Unfortunately there is a lot of mis-information
about what to do when you go into foreclosure. Most of the
folks who contact you are primarily interested in selling
“their” solution. Here is a brief summary of your real options,
some things to watch out for and some legitimate sources of
information. I hope it helps!
Your options once in foreclosure:
the money to bring your loan current.
Easier said than done. But if your financial problems were just
temporary, and you can make your payments going forward, it
might be worth selling something, or working weekends to catch
2. Work it out
with your lender.
The number one mistake most people make when facing foreclosure
is not talking to their lender. The idea that the lender wants
your house is largely a myth. It is typically in their best
interest to work things out with you, especially if your
financial problems are temporary. Options they can offer
Typically they modify your loan to add the past due amount to
the principal balance which spreads repayment over the entire
loan term so that you only have a small payment increase.
Allows you to repay the past due amount over a period of time.
Your home typically stays in foreclosure during the
forebearance so be very careful that NO payments are late
during this time as the lender can foreclose on your house
immediately if just one payment is late with NO further
If the value of your home has decreased, the lender may be
willing to accept less than the full amount due upon sale of
your home. Note that they will typically require proof that
both: a) the house is worth less than you owe (after sales
commission, taxes and other fees), and b) that you no longer
have the financial ability to make the payment. Be sure to
hire a Realtor with short sale experience to handle the sale.
The lender allows you to hand over the keys and walk away.
This is very rare as the lender then becomes responsible for
any additional debts you may have encumbered on the property.
They typically prefer to complete the foreclosure which wipes
out loans and liens that were incurred after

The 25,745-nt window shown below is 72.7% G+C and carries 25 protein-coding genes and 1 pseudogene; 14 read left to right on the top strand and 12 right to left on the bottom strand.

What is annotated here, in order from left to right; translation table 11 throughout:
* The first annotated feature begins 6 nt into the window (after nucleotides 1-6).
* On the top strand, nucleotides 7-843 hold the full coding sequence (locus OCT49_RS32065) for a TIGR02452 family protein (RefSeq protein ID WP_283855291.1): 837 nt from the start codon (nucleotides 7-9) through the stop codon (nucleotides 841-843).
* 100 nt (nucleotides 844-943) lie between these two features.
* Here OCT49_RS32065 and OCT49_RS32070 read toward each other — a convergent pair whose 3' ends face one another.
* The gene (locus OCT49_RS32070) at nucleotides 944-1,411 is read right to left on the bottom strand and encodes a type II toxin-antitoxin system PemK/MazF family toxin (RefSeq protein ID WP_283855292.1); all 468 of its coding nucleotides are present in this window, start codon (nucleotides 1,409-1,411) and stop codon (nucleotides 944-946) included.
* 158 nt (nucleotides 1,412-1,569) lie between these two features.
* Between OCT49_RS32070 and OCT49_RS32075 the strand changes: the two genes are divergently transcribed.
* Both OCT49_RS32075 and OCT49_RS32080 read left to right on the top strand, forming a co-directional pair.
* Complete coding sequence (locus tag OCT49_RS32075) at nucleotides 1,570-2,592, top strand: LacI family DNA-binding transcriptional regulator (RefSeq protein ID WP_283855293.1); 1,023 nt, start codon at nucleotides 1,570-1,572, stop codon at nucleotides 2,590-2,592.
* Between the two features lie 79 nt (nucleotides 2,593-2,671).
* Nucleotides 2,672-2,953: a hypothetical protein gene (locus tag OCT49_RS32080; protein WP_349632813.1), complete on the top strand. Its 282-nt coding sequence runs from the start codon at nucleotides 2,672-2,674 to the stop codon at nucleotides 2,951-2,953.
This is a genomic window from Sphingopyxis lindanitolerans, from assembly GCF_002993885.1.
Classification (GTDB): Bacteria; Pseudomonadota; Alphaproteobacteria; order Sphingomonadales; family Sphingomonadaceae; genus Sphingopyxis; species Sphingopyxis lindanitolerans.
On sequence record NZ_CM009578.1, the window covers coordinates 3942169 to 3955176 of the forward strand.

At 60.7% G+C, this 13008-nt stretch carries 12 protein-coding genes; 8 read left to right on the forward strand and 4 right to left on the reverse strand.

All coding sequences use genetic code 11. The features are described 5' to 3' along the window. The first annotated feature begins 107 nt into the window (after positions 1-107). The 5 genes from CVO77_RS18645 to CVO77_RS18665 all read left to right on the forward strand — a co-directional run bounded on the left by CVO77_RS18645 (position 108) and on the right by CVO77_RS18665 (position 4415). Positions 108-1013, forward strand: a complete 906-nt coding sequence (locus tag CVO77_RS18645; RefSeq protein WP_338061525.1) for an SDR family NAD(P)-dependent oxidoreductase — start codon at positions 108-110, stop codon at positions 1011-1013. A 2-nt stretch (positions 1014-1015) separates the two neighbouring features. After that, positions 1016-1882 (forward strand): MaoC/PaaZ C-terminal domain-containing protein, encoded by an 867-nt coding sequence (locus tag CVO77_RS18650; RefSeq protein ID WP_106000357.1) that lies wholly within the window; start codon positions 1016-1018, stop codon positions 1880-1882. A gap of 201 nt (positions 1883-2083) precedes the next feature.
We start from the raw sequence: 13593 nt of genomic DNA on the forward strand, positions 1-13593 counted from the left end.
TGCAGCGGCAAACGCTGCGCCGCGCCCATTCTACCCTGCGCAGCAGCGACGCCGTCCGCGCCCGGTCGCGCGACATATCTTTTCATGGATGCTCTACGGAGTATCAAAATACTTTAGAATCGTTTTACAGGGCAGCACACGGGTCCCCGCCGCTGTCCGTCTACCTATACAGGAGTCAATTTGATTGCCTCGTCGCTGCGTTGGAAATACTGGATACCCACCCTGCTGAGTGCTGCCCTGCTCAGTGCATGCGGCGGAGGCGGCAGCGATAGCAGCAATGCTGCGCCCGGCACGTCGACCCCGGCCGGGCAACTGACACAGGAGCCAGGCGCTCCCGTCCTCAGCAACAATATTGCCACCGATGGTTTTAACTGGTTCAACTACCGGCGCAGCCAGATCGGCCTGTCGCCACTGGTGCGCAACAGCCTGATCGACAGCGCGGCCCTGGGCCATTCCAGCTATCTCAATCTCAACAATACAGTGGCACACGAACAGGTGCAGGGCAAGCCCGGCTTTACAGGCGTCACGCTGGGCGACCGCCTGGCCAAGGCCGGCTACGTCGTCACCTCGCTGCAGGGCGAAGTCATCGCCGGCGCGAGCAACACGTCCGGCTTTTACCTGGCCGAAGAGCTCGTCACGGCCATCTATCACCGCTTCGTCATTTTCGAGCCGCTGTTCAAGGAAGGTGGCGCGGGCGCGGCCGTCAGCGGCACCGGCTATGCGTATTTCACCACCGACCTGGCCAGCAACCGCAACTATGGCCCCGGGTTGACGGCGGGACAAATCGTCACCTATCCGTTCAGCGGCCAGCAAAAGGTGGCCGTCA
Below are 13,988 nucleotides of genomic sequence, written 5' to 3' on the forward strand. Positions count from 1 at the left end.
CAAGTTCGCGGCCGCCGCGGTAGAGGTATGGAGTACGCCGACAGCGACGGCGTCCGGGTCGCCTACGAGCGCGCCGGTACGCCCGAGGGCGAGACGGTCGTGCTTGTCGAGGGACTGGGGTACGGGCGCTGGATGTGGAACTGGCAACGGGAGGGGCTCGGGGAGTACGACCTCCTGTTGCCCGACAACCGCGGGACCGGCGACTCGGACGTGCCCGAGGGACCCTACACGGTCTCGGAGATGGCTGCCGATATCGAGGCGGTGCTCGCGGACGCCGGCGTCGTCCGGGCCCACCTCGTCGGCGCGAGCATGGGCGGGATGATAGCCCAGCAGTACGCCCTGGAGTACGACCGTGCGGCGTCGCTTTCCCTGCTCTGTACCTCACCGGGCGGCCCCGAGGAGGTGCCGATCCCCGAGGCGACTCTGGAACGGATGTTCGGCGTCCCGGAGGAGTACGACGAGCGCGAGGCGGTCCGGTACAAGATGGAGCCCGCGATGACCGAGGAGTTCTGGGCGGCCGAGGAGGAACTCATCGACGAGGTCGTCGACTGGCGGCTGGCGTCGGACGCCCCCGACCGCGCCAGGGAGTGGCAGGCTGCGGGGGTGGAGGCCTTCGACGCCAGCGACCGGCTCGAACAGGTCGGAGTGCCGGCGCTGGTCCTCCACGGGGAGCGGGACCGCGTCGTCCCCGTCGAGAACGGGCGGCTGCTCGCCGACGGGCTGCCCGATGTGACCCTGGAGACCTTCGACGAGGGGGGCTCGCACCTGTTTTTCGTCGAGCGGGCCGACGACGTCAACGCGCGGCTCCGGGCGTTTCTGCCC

theirs. Nonetheless, it never hurts to ask.
Get a New Loan
- either refinance the existing loan, or obtain an additional
loan. Even if your credit has taken a hit you may find that this
is still possible, especially if you have equity. Just make sure
that when you are done you can afford the new, likely higher,
payments. There are a number of options when getting a new loan:
This is simply a new loan for enough to cover the principal
and past due amounts on the existing loan(s). With rates going
up, and your credit likely going down, you may find that the
new loan has significantly higher payments. If you currently
have a good loan with a low rate, you may want to consider
Take a Home
Equity Loan or Home Equity Line of Credit:
If you have just one loan on your property and sufficient
equity you may want to consider a home equity loan, or 2nd, to
repay the past due amount. Most banks offer these and the
process can take less than 2 weeks.
These loans are made without any regard to your credit and are
based solely on the equity in your home. They tend to be very
expensive both in the fees charged and the interest rate. That
said they still may make sense if you have sufficient equity
and a good plan to pay the loan down quickly.
Finance Loans / Credit Cards.
Depending on the damage already done to your credit you may be
able to borrow a sufficient amount to bring yourself current.
Like hard money loans the interest rates tend to be very high,
though the fees tend to be far lower.
If your financial situation is anything other than really
temporary this should be your first choice. It has been said
that a man’s home is his castle, but owning a home you can not
afford often feels more like a jail, no matter how much you may
think you love it and can not live without it. If you choose
this option, just remember that it can take quite a bit of time